The first in-depth examination of Korean monochromatic painting is being published by an American art history professor in July, shedding new light on the Korean modern artistic movement that shaped what people view as today’s Korean abstract art.
“Contemporary Korean Art: Tansaekhwa and the Urgency of Method,” written by Joan Kee, an art history professor at the University of Michigan-Ann Arbor, offers a fresh interpretation of the movement’s emergence and meaning that sheds new light on the history of abstract and contemporary Asian art.
The book cover of “Contemporary Korean Art: Tansaekhwa and the Urgency of Method,” the English monograph on contemporary Korean art published by University of Minnesota Press. (Joan Kee)
“There is a renewed interest in non-Western abstraction as seen by the success of the Gutai, the postwar Japanese group who recently had a retrospective at the Guggenheim, and also of Lee U-fan ― himself an integral part of dansaekhwa. Korea is one of the very few Asian countries with a vigorous history of abstraction, the time is ripe for a reassessment of dansaekhwa’s place in a broader history of art,” said Kee in an email interview with The Korea Herald.
“What’s fascinating and significant about dansaekhwa is that it really shaped the field now celebrated in recent years as ‘contemporary Asian art,’” said Kee.
Joan Kee, author of “Contemporary Korean Art,” the first English book on Korean dansaekhwa. (University of Michigan)
Based on research and interviews with leading Korean artists, Kee explores some of the overlooked dimensions of Korean dansaekhwa.
“By the early 1980s, dansaekhwa was promoted in both Japan and Europe as being particularly ‘Asian,’ a strategy which in some ways backfired ― more people started to pay attention to what was being said about the work rather than what the work actually looked like,” Kee explained.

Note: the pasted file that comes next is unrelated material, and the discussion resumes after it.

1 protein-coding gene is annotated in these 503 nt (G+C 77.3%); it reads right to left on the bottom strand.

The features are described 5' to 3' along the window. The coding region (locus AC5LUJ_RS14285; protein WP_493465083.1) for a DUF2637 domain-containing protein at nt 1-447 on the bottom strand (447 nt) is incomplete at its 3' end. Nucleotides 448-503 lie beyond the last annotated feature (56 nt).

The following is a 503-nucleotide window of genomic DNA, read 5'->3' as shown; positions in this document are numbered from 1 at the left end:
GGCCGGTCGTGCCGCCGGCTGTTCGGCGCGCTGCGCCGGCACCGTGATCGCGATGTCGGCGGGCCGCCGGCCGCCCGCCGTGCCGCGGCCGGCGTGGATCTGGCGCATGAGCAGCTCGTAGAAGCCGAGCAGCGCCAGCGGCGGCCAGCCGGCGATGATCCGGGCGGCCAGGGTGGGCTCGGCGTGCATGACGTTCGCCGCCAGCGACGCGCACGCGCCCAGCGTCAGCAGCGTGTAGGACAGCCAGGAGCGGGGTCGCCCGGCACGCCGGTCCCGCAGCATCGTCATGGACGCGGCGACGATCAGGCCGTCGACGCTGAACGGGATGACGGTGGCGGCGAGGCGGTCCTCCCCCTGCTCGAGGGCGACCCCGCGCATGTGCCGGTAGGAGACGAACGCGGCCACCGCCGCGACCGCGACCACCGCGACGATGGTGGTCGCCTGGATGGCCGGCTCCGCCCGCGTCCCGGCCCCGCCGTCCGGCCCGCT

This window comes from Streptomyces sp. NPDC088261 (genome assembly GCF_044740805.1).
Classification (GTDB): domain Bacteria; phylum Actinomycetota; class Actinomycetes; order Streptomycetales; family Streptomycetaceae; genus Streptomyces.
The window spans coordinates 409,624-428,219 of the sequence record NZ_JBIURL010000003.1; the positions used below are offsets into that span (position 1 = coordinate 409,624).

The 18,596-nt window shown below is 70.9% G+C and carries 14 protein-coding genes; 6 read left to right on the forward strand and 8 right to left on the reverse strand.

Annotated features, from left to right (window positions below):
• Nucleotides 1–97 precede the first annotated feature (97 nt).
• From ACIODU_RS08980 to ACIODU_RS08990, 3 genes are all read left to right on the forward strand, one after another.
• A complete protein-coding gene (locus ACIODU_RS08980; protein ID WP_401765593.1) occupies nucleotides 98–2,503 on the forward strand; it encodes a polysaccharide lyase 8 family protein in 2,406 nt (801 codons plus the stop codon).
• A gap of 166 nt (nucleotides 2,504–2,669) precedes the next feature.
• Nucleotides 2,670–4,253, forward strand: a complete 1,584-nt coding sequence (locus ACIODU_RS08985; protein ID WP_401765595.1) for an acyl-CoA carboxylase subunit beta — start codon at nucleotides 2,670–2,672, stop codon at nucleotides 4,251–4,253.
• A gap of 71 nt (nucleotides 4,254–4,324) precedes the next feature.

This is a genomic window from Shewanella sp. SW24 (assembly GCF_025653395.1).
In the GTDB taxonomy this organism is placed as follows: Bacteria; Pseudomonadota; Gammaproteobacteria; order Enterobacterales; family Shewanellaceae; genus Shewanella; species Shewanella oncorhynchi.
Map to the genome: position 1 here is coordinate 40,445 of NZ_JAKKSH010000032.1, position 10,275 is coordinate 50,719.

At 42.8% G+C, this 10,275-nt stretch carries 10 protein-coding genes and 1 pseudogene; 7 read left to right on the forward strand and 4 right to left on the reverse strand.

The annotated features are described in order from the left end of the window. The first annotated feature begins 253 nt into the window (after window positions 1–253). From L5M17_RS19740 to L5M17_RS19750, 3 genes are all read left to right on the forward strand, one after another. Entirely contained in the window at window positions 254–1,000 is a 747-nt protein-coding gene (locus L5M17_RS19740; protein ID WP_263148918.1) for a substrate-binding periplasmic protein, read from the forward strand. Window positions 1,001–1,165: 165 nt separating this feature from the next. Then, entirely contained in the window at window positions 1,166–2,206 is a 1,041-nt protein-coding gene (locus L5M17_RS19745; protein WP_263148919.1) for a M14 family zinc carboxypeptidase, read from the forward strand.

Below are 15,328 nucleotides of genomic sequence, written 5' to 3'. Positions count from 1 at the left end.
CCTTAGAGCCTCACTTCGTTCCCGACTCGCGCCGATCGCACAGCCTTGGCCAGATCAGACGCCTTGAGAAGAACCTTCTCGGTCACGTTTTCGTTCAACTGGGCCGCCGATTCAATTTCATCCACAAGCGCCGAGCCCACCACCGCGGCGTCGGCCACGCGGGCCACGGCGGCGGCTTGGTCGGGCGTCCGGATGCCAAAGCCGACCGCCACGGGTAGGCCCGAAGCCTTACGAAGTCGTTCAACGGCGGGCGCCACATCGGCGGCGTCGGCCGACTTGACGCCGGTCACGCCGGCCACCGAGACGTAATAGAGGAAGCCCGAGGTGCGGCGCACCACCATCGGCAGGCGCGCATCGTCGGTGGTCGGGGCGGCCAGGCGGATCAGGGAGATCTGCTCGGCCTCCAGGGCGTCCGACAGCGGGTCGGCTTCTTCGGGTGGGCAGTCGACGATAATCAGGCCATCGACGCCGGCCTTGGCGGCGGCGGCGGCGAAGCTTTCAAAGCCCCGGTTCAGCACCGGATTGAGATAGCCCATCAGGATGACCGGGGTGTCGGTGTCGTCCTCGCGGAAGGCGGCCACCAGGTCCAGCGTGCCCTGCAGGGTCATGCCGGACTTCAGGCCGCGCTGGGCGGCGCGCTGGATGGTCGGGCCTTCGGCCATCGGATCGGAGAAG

Kee examines artists’ exploration to find their own style to break away from Japanese or Western art influences, which eventually shaped what people call today Korean dansaekhwa.
“Older artists like Kim Whan-ki wondered about the impact of the Japanese colonial era on the Korean art world. This debate was especially vigorous for ink painters who were extremely sensitive to charges of being influenced by the highly colorful, hybridized ink paintings known as Japanese painting, or nihonga,” Kee said.
According to the author the experimental painting that emerged in the early 1960s was both a refusal of the earlier colonial legacy as well as a response to Western modes of abstraction.
Artists such as Lee U-fan, Park Seo-bo, Kwon Young-woo, Yun Hyong-keun and Ha Chong-hyun developed distinctive styles based on the fundamental feature of using one color, with motifs from Korean natural landscapes.
Some of the major pieces of Korean dansaekhwa such as Ha Chong-hyun’s neutral color paintings, Kim Whan-ki’s blue-dot painting, and Lee U-fan’s calligraphy-like painting were on public display at the comprehensive survey of Korean dansaekhwa at the National Museum of Modern and Contemporary Art, Korea, earlier this year.
“Another important issue to note is that dansaekhwa deserves recognition not because it’s ‘Korean’ but because it forces viewers to think about (what) the so-called ‘mainstream’ European and American histories of art ignore or would rather forget,” Kee said.
A further overview of the book is available at the University of Minnesota Press at www.upress.umn.edu.
By Lee Woo-young (firstname.lastname@example.org